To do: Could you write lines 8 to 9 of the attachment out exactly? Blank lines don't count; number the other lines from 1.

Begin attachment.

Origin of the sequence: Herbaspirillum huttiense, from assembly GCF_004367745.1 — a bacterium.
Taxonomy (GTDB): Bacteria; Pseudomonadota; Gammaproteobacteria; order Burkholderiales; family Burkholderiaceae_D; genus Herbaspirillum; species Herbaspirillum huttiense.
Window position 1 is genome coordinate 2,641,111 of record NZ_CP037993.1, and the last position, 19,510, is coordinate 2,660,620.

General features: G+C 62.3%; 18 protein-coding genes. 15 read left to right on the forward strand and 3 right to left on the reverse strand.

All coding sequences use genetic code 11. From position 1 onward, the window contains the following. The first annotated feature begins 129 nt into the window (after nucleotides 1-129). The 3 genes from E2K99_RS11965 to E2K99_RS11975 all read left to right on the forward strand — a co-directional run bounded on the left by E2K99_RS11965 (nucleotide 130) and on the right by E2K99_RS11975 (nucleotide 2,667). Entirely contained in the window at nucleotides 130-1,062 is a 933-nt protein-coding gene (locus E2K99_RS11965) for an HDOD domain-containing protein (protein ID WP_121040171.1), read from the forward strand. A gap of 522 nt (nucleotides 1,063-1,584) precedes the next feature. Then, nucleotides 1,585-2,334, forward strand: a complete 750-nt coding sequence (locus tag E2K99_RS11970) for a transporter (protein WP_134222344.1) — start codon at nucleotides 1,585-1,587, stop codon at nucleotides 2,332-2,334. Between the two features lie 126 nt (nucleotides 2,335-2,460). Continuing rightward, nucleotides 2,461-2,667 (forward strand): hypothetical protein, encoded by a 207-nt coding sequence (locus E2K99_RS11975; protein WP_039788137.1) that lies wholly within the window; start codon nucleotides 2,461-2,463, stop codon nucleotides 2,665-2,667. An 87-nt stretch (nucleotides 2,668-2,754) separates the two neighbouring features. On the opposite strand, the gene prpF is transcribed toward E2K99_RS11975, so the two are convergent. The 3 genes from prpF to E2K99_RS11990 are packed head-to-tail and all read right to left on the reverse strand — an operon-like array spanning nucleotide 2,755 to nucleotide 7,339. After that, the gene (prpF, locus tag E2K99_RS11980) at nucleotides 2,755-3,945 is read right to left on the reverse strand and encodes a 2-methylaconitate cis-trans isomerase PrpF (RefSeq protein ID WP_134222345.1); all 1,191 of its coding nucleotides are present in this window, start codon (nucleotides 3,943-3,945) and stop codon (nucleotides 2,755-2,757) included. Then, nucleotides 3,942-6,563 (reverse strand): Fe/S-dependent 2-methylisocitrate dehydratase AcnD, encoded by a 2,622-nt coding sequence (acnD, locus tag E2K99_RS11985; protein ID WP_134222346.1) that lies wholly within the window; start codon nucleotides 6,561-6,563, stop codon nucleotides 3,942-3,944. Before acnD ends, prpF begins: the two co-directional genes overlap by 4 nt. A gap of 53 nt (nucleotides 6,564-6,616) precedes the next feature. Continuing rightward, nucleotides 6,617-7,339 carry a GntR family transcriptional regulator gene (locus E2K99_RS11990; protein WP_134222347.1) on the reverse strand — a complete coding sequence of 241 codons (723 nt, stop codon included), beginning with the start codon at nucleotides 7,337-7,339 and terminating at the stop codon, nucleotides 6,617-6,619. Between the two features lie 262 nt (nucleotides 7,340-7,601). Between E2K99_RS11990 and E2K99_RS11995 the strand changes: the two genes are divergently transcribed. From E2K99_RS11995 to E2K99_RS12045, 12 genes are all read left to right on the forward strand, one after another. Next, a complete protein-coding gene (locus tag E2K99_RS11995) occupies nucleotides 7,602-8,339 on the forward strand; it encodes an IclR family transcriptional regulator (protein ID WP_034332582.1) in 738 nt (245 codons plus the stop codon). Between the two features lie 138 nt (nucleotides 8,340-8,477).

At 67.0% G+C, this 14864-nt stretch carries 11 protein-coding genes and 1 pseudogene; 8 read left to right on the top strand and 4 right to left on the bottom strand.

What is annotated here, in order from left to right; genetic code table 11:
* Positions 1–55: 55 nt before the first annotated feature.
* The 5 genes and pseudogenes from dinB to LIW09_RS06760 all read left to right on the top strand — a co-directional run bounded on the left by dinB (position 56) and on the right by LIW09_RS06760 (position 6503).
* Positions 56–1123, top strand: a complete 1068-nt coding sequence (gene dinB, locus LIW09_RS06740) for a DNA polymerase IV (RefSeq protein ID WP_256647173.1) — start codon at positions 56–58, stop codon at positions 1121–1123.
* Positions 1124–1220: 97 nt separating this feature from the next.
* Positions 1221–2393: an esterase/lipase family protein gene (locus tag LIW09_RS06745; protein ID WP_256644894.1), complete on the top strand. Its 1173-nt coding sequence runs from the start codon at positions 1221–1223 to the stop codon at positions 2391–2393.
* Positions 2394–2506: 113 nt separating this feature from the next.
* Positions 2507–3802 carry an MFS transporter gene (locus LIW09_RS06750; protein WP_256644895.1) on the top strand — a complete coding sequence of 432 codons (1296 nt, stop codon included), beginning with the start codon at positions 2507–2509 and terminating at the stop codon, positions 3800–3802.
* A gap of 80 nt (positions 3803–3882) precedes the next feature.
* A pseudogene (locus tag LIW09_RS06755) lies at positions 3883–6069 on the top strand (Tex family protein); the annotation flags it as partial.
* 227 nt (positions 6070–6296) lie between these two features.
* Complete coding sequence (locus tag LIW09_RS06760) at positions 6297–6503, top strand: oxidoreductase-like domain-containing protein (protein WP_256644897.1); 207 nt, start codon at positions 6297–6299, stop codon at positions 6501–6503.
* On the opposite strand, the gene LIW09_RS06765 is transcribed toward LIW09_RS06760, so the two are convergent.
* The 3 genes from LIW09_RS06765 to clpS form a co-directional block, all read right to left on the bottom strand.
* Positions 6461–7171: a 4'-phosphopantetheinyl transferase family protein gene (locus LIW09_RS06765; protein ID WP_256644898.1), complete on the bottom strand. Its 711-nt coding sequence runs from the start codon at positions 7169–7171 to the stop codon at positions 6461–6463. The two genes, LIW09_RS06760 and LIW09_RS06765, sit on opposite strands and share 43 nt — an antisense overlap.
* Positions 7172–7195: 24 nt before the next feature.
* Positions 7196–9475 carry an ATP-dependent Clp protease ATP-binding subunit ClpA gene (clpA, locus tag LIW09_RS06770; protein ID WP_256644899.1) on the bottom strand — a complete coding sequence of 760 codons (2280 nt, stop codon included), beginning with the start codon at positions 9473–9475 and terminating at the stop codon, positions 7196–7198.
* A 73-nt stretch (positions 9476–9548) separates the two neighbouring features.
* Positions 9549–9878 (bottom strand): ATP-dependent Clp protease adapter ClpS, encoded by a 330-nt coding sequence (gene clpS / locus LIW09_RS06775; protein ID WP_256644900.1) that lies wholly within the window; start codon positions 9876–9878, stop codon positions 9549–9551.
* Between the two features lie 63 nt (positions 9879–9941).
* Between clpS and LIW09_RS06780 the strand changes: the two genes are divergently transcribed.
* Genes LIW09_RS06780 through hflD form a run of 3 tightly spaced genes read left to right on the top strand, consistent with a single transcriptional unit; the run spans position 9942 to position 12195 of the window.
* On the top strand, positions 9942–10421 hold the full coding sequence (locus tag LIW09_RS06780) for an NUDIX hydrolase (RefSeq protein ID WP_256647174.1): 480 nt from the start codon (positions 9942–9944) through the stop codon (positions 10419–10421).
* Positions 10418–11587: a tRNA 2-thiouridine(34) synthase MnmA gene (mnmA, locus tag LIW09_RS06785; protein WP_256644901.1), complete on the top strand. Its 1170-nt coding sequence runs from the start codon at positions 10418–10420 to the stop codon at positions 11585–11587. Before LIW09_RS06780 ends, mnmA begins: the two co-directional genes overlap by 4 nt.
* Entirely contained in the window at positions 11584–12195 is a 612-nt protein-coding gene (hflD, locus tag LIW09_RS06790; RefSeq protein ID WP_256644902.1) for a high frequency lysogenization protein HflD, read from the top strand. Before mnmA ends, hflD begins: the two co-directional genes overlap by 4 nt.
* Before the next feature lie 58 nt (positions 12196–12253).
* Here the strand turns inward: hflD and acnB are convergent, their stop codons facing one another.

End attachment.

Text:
* Positions 1–55: 55 nt before the first annotated feature.
* The 5 genes and pseudogenes from dinB to LIW09_RS06760 all read left to right on the top strand — a co-directional run bounded on the left by dinB (position 56) and on the right by LIW09_RS06760 (position 6503).